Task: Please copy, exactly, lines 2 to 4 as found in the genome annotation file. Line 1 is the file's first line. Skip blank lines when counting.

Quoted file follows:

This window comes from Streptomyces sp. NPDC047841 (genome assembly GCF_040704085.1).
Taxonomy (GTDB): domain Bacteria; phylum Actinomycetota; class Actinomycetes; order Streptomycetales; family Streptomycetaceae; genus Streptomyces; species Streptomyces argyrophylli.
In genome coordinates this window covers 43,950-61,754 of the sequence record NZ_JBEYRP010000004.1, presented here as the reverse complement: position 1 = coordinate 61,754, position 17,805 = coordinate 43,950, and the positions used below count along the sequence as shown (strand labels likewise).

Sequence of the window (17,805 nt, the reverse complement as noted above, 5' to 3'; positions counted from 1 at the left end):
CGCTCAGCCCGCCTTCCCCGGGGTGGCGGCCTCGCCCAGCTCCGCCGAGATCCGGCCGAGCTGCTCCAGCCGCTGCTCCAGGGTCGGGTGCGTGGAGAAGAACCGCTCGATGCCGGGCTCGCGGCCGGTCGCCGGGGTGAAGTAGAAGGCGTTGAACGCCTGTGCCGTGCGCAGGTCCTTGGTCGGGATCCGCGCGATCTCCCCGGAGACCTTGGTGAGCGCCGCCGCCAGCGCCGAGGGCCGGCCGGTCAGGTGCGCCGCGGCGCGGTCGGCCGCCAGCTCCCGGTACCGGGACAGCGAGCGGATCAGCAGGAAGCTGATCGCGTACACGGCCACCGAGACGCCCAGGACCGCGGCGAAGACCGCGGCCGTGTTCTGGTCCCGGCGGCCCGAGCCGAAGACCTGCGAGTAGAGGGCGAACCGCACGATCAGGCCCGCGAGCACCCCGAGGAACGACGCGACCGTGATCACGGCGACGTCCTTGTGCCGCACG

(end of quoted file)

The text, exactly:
Taxonomy (GTDB): domain Bacteria; phylum Actinomycetota; class Actinomycetes; order Streptomycetales; family Streptomycetaceae; genus Streptomyces; species Streptomyces argyrophylli.
In genome coordinates this window covers 43,950-61,754 of the sequence record NZ_JBEYRP010000004.1, presented here as the reverse complement: position 1 = coordinate 61,754, position 17,805 = coordinate 43,950, and the positions used below count along the sequence as shown (strand labels likewise).

Sequence of the window (17,805 nt, the reverse complement as noted above, 5' to 3'; positions counted from 1 at the left end):